Just an update,

Sorry but no pictures. Of the three traps I set up. I ended up with two colonies. I even found new queens in each colony at about 3 weeks after setting them up. Unfortunately, the queens were gone when I collected up both hives last week. I had a better chance to inspect the hives today since it warmed up to 70F. Each has a good 5 frames of bees, plenty of honey and pollen, but no queens or larva found. In fact they both have a lot of cells with 2 or three eggs and the only cells capped are drone cells - I suspect laying workers?

So, seeing how it's so late in the season, any thought about how to handle these hives (if at all)?

Thanks,
Steve
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iddee
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« Reply #57 on: October 26, 2010, 10:36:05 PM »

Sorry for the queen loss. About the only thing you can do now is combine them with another hive and split in the spring.
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"Listen to the mustn'ts, child. Listen to the don'ts. Listen to the shouldn'ts, the impossibles, the won'ts. Listen to the never haves, then listen close to me . . . Anything can happen, child. Anything can be"

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« Reply #58 on: October 27, 2010, 07:16:39 AM »

Not all bad, the bees are out of the house so the homeowner is real happy. Even if these bees don't make it, I've got some nice drawn comb with honey and pollen, which at my stage is a real plus.

I understand combining a laying worker colony with a queen-rite colony is a little tricky and dangerous for the existing queen. Would it be cruel to just shake out the laying worker frames somewhere else in the yard, remove their hive boxes, and steal their frames of stores for a queen-rite colony that's a little light going into winter? By the 10-day forecast, it looks like today would be the last day to try something like this. It should be in the 60's, but then the temps are going to dive into the 40's for the next week. I'm thinking (hoping) the "shaken" bees will disperse between the other 20 hives in the yard without the force to kill any queens. The yard I dragged these trap-out bees to is my "nursery" with my first batch of queens I raised this year. Kind of overly protective of them like a new parent. Hate to jeopardize the queens with some "goofy" bees. Am I thinking right? Or is there a safe way to combine the colonies.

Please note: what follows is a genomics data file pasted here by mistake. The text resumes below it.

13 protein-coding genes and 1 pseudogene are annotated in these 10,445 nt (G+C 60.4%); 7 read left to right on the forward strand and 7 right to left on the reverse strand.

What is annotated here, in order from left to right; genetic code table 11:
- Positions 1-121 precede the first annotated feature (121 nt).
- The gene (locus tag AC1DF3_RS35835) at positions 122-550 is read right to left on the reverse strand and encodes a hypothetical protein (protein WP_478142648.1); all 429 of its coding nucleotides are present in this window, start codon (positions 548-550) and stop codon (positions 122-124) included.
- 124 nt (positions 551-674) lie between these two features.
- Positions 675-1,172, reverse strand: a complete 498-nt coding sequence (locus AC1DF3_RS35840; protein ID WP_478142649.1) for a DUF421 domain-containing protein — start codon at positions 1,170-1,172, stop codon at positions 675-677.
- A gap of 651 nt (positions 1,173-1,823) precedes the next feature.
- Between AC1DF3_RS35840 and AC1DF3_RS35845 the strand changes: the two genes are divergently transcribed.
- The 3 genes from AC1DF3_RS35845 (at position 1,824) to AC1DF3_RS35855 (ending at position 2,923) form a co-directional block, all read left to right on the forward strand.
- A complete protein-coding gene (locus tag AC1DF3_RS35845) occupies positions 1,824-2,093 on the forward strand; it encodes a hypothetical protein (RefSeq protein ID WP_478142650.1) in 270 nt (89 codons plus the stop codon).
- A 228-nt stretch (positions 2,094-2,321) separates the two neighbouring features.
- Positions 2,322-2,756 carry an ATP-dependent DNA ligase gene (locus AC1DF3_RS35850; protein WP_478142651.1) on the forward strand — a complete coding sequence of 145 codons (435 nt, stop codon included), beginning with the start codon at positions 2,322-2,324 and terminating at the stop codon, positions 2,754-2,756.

Thanks, Steve
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iddee
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« Reply #59 on: October 27, 2010, 09:00:12 AM »

Every beek does things differently. When I have a laying worker hive, I shake them out 2 feet in front of my weakest hive. They know it isn't their home, and go into it with caution and humility, not aggressiveness. Therefore, they are accepted.
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"Listen to the mustn'ts, child. Listen to the don'ts. Listen to the shouldn'ts, the impossibles, the won'ts. Listen to the never haves, then listen close to me . . . Anything can happen, child. Anything can be"

*Shel Silverstein*